Last week we revisited diversification as a way to get back to basics and help balance your portfolio so it is better prepared to weather market storms. This week we are going to talk about self-sabotage and timing the market.
Believe it or not, there is actually a company out there that tracks investor emotion and its impact on investment decisions by studying the timing of mutual fund flows. This company, DALBAR, then approximates the return achieved by the “average investor” over a 20-year period. Its conclusion? Most investors are bad at market timing, but try to do it anyway.
Despite strong index returns over time, the “average investor” has underperformed a basic, indexed 60/40 portfolio by 3.5% annualized. A $100,000 initial investment from the start of 2001 through the end of 2020, adds up to nearly $170,000 of missed gains! Yikes!!
Logic says don’t even think about doing that, but of course, there are lots of humans who don’t think that logic is a rule that applies to them. Not any of you of course, and certainly not me! But they are out there, and they do attempt to time the market because they don’t think logic will strike. And what happens then? Well, typically they miss opportunities.
I really like this chart, it shows what can happen when an investor tries to time the market and misses opportunities. Here, the hypothetical investor missed the 10 single best days in markets over the past 20 years. If missing the 10 best days sounds as horrible to you as it does to me, consider that in the past 20 years, seven of those best days happened within just about two weeks of the 10 worst days.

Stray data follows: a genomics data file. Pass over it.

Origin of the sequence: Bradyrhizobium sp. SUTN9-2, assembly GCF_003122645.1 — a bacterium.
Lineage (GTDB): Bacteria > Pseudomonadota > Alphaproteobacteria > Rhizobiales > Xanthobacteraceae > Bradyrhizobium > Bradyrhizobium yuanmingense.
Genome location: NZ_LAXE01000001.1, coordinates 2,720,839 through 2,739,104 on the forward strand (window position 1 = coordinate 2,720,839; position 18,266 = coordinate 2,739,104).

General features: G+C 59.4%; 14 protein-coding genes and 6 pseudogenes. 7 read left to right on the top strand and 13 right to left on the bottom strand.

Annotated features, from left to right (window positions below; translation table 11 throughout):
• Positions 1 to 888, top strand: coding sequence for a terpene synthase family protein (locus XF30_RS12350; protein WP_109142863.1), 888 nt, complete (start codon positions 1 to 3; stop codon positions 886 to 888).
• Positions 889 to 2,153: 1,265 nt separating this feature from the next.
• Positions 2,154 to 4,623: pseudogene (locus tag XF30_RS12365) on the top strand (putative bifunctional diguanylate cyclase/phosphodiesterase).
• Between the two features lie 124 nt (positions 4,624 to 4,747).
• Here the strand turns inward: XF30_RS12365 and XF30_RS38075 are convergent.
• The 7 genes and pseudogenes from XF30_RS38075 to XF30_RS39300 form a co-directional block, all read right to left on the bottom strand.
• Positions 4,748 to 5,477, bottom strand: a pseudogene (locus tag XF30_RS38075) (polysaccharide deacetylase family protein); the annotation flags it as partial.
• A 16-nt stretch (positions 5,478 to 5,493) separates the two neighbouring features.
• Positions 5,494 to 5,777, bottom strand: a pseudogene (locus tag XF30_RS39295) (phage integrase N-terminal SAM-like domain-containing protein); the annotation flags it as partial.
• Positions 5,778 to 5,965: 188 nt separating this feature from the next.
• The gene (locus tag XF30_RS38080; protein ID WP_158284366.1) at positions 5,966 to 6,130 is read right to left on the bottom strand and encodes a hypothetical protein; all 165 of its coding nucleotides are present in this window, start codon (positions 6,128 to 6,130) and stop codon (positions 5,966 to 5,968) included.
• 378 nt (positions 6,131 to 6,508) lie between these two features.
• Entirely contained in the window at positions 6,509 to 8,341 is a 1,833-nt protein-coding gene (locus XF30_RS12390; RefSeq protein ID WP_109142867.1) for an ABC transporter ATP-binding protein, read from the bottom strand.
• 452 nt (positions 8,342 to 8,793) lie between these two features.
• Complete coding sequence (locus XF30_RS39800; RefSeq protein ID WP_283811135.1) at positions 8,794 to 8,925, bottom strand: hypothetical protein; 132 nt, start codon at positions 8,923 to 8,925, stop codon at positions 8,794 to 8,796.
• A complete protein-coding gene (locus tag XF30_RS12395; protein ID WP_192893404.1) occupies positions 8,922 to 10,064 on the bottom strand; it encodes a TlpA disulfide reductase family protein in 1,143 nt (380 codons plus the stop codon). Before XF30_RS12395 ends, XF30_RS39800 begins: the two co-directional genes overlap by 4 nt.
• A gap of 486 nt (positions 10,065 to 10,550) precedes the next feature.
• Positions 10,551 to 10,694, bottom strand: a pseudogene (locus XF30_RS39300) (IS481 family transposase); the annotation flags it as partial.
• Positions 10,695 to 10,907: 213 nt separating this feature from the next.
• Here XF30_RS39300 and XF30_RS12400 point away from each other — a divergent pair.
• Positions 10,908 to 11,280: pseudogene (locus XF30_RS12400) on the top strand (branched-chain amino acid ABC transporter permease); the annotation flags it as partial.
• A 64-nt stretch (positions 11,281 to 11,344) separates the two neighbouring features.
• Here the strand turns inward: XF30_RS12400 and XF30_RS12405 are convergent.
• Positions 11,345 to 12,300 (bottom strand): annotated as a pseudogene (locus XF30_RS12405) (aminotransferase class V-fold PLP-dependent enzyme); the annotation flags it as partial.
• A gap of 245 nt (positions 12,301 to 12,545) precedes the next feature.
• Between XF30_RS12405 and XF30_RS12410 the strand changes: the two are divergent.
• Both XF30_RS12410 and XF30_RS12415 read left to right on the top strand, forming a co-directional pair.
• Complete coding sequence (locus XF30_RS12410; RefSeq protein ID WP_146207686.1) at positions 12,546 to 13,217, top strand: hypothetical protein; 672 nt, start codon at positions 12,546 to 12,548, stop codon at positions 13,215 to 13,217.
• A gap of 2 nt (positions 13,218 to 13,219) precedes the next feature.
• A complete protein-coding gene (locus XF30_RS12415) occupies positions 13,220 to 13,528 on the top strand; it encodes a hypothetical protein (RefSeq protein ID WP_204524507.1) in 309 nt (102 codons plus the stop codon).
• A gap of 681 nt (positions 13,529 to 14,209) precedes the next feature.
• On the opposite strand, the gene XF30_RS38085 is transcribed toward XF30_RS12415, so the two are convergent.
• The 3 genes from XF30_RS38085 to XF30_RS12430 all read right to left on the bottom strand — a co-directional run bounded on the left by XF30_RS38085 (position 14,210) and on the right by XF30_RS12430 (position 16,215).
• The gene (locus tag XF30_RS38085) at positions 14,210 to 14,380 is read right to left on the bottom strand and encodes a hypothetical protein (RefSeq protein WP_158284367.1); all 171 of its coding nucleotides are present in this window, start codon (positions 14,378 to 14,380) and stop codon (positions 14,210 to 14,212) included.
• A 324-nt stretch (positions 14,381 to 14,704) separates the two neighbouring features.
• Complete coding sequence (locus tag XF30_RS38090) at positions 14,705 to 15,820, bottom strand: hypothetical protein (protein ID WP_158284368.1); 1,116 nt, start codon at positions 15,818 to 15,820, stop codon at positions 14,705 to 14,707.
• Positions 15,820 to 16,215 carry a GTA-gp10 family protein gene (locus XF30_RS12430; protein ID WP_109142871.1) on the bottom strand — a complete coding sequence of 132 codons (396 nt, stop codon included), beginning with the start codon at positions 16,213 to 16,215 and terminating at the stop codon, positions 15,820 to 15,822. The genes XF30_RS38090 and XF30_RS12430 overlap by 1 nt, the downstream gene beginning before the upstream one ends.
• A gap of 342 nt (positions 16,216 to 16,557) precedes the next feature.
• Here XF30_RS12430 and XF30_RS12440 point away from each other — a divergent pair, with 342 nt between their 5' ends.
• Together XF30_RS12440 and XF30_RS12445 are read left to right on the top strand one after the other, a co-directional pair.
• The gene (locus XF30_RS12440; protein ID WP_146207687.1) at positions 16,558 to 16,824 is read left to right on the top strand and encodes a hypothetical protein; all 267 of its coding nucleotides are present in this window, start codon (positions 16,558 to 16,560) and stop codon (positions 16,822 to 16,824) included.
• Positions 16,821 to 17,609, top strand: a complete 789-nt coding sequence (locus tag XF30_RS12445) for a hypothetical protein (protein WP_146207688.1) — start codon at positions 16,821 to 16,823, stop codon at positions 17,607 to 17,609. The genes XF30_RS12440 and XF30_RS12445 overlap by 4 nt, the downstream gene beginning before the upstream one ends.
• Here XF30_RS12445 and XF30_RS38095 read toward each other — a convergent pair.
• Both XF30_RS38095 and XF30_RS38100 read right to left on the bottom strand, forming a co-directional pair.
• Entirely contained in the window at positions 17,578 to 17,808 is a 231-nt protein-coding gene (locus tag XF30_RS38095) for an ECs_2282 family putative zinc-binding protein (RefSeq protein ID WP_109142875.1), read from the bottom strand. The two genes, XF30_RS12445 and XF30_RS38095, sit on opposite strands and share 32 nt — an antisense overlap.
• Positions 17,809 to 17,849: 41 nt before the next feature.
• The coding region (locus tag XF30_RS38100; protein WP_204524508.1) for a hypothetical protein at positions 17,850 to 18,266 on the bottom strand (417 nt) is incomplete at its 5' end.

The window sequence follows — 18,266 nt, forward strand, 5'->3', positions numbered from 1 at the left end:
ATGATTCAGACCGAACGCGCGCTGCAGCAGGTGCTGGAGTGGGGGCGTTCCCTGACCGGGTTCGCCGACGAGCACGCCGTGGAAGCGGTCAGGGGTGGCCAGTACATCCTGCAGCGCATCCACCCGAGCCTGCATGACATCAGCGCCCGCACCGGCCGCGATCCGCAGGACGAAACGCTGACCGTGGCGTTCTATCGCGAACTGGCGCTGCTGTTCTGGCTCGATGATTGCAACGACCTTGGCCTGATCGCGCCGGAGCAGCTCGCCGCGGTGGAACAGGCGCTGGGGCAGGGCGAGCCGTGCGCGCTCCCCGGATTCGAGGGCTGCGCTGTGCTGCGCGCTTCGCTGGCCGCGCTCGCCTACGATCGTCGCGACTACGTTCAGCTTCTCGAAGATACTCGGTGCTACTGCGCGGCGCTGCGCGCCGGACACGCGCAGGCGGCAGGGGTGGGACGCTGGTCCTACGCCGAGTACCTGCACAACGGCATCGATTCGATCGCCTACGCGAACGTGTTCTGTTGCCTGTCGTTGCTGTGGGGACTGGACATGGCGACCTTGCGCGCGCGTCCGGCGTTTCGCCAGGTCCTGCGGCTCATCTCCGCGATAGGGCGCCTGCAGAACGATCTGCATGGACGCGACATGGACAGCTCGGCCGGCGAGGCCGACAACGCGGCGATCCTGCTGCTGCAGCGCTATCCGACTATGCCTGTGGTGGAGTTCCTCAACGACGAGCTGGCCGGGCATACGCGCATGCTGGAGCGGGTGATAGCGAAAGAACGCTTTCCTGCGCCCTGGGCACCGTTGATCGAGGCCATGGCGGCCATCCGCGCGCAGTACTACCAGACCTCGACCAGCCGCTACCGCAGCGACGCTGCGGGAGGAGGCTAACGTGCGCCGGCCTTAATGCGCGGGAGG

The moral of the story is that if you run for cover when the markets get turbulent and then wait for the right time to get back in, you’ll likely miss opportunities to increase your returns. And remember, if you get back in at the top you’ll probably be overpaying for something you already had so all you’ve done is lock in your losses. Like our friend Warren Buffet says, “I get fearful when others are greedy, and greedy when others are fearful.” Wise words indeed.
Until next time…
One last thought, I believe an educated investor is an empowered investor. If you like what you’ve read and think your friends and family can benefit as well, please share.
The opinions voiced in this material are for general information only and are not intended to provide specific advice or recommendations for any individual. All performance referenced is historical and is no guarantee of future results. All indices are unmanaged and may not be invested into directly.
All investing involves risk including loss of principal. No strategy assures success or protects against loss. There is no guarantee that a diversified portfolio will enhance overall returns or outperform a non-diversified portfolio. Diversification does not protect against market risk.
Source: (18 February 2022). The case for (always) staying invested. JP Morgan. Retrieved 19 May 2022.